by Sharon Falduto
Iowa City – Stephen Sondheim’s 1986 musical Into the Woods has cast a powerful spell on audiences for nearly 30 years and is always popular in revival, which is why the corridor was able to support two performances of the show in the same season that Disney released a movie.
My 11 year old daughter sold Girl Scout cookies to the cast of City Circle Acting Company of Coralville’s Into the Woods when they were still rehearsing in their street clothes. Without the benefit of props, costumes, or set, she stood enthralled as the actors dug into the prologue of the piece. Naturally, she was my accompaniment for the premiere of the show on April 24, 2015.
The show interweaves and overlaps several Grimm fairy tales. We see Cinderella, longing to go to the King’s Festival but hindered by her wicked stepmother and stepsisters. Jack, of future Beanstalk fame, and his mother are in desperate need of food, and his mother demands that he sell his pet cow, Milky White. Little Red Riding Hood is off to visit her Granny, but runs into some trouble along the way. A childless Baker and his Wife long for the child who does not come. A wicked witch explains that she has cast a spell on the Baker’s family that his household will always be barren (which, if you think about it, is a pretty short-sighted spell). The only way to overcome the spell is for the Baker to retrieve four objects; “the cow as white as milk, the cape as red as blood, the hair as yellow as corn, and the slipper as pure as gold.”
The characters set off into the woods to fulfill their wishes and to find their destinies.
The Baker and his Wife, Patrick Du Laney and Carrie Houchins-Witt, are the emotional heart of the show. Their marriage feels real; their chemistry true to the characters, obviously in love with each other but care-worn by the lack of the child they both so desperately want. They treat each other with respect and humor, which comes across in small gestures and exchanged glances.
Jack, Hank Welter, is the young heroic giant slayer of the group—the boy who grows into a man after being forced to sell his beloved cow. His mother, Rebecca Ogilvie, worries for his future—she fears her son is touched (“who has a cow for a best friend?”). You can see her love for her son, but her exasperation with him as well.
Elijah Jones as Milky White had no lines at all, but he was really committed to being a cow. Even in the choreography he managed a bovine lilt, and he someone managed to make even his eyes seem cow-like.
Victoria Vaughn’s Cinderella was vague—she knew she wanted something, although she didn’t quite know what it was. Vaughn eloquently inhabited the role of the young girl on the cusp of deciding what she wants. She knows she doesn’t want to live with her step-mother, Robyn Calhoun, and step-sisters, Hannah Green and Hannah Loeb; however, she doesn’t seem to want to be tied down with a prince, either.
The princes who pine for Cinderella and for Rapunzel provided the comic relief of the show, singing about their “Agony” in pursuing these elusive women. Rob Keech and Rob Kemp were both hilarious as they try to upstage each other throughout their duets, and then dash off in strides clearly cribbed from the Ministry of Silly Walks.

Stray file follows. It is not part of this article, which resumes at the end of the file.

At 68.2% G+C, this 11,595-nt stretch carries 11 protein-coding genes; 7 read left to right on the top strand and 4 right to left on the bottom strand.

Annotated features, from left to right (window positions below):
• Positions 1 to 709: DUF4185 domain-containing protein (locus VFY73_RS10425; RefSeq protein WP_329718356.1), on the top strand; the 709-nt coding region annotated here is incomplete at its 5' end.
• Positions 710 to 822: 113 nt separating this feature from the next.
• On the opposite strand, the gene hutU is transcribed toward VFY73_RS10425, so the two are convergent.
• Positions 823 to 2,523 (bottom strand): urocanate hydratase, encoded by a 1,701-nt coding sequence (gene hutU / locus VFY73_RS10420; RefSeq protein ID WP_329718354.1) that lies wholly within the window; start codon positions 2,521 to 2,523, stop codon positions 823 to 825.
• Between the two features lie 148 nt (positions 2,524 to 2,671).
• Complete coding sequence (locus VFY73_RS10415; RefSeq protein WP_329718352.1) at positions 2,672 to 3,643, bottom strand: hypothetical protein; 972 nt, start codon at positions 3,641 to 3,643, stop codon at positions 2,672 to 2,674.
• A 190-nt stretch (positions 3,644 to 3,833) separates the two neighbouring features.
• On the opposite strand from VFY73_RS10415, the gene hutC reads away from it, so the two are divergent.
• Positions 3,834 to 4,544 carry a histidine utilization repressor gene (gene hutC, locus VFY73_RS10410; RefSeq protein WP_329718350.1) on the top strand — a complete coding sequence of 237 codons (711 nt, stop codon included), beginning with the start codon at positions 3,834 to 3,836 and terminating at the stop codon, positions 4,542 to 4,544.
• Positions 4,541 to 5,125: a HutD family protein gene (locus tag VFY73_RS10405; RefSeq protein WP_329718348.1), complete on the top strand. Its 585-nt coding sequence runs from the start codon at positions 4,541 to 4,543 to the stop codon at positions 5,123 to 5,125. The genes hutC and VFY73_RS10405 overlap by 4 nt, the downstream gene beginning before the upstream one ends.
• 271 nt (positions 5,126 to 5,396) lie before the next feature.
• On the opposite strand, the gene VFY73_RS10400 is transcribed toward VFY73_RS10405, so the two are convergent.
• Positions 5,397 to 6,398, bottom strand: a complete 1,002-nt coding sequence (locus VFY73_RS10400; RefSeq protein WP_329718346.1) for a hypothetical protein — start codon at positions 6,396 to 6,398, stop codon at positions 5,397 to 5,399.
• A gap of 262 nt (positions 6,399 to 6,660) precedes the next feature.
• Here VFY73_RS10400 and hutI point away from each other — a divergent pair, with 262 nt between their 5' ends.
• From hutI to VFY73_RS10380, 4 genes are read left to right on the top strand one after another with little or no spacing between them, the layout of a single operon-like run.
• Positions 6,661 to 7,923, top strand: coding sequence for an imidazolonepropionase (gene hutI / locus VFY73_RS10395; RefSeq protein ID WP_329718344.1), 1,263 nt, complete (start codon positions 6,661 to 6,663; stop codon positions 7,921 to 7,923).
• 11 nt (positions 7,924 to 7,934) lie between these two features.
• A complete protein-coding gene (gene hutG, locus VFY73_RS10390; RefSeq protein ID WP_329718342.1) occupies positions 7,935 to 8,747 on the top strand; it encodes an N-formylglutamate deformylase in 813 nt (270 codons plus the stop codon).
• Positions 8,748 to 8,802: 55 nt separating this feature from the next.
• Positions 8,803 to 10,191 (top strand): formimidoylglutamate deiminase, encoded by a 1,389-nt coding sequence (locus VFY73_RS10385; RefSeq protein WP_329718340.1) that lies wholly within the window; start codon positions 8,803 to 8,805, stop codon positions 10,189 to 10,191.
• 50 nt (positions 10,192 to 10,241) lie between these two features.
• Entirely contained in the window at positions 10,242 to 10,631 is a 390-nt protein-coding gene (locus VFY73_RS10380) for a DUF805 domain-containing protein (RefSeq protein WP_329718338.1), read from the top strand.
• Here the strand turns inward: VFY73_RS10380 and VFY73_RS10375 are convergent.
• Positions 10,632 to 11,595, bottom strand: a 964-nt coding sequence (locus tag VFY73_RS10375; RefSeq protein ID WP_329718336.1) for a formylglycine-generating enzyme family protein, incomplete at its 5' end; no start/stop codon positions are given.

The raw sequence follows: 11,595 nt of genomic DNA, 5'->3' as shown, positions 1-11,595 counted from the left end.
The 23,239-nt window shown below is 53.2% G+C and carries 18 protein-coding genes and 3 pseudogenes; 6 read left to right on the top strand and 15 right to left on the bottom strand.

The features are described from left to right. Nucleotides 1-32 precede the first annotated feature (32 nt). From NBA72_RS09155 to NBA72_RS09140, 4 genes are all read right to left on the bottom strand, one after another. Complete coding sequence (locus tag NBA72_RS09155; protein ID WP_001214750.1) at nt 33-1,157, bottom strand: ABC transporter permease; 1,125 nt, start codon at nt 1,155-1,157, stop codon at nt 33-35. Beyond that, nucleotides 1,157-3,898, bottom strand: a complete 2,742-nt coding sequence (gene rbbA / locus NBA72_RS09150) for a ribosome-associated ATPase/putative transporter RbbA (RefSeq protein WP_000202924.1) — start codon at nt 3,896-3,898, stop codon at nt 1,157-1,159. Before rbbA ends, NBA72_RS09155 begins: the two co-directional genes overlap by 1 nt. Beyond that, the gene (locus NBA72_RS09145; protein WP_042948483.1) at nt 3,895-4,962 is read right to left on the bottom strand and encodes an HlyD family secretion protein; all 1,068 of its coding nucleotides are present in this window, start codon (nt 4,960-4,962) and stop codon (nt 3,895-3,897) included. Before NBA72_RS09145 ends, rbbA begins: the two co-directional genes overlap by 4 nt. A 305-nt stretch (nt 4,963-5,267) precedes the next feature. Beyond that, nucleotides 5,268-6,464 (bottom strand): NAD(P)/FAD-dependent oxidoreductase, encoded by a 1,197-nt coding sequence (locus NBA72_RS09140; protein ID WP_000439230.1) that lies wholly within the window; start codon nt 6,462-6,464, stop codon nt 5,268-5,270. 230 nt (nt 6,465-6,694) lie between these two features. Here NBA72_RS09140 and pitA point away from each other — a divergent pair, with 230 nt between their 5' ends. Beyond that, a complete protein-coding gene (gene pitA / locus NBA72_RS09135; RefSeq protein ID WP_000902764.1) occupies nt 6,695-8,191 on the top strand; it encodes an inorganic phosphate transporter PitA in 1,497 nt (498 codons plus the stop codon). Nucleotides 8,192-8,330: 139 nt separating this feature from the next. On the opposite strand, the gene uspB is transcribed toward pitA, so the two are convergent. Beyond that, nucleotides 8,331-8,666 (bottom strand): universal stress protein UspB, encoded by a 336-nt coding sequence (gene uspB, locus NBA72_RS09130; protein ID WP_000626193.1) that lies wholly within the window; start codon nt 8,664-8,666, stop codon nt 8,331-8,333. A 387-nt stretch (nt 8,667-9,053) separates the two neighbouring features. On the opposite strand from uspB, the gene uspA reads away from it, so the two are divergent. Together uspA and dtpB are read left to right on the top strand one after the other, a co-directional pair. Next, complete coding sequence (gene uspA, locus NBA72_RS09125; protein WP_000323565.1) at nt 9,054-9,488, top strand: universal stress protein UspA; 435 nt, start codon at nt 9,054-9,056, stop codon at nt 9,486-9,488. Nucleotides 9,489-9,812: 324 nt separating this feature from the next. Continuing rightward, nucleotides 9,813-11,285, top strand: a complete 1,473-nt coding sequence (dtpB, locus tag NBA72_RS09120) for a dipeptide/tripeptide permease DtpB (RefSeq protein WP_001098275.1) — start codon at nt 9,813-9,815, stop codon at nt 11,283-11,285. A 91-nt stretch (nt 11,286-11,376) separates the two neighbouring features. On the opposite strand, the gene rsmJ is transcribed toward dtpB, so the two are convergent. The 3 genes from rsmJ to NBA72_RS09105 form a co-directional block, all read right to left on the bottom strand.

Lindsay Raasch as Little Red played the line between innocent girl and young woman extremely well—straying from the path, then returning quickly when she remembers her mother’s warning words. After her encounter with the Wolf at her granny’s house, her edges grow harder and she grows sharper, clearly having undergone a transformation. And let’s talk about that wolf. As we all know, there are the stories that fairy tales tell—“little girl gets eaten by wolf,” and then there is the thing the fairy tale is really about—“little girl discovers boys.” Felipe Carrasco as the Wolf oozed lupine sexuality as he sang a song about eating the little girl, which wasn’t, of course, really about eating the little girl.
Unfortunately the relationship, and two characters, who never quite grabbed my heart were the Witch (Kristen Behrendt DeGrazia) and Rapunzel (Maya Bassuk). Rapunzel was a lovely singer, but I didn’t feel her intense desire to escape the tower. And the Witch, though a very skilled singer who was able to blow through Sondehim’s complicated score with ease, seemed to be more of a singer than an actor.
Christopher Okiishi showed a deft hand at directing; the scenes stayed moving with focal points of interest all over the stage, but nothing seemed left out or glossed over. The choreographed pieces added to the show without being distracting. And though I hate to say it as a musician, the hallmark of a good orchestral accompaniment is that the audience doesn’t notice it. The orchestra under the direction of Wes Habley was beautiful and symphonic, without ever overpowering the singing.
Kudos, as always, to the set designers, who managed to make a forest grow on the stage of the Coralville Center for the Performing Arts. The costumes designed by Jill Beardsley, Mary Jo Harken, and Jacque Green were simple but effective. Milky White wore white pants and a t-shirt silkscreened with a cow face. Little Red’s wolf was in jeans, leather jacket, and a wolf t-shirt. Cinderella dressed up for the festival in beautiful gold, and down for her chores in her familiar brown dress and apron combo. Little Red’s hooded cape was the most stunning blood red.
Into The Woods is a show about desire, about longing, and loss. It is an emotional ride for the cast and the audience. You should attend for the superb acting, the superior singing, and the emotional heft.
And keep your eye on that cow.
Into the Woods runs through May 3. Tickets are available here.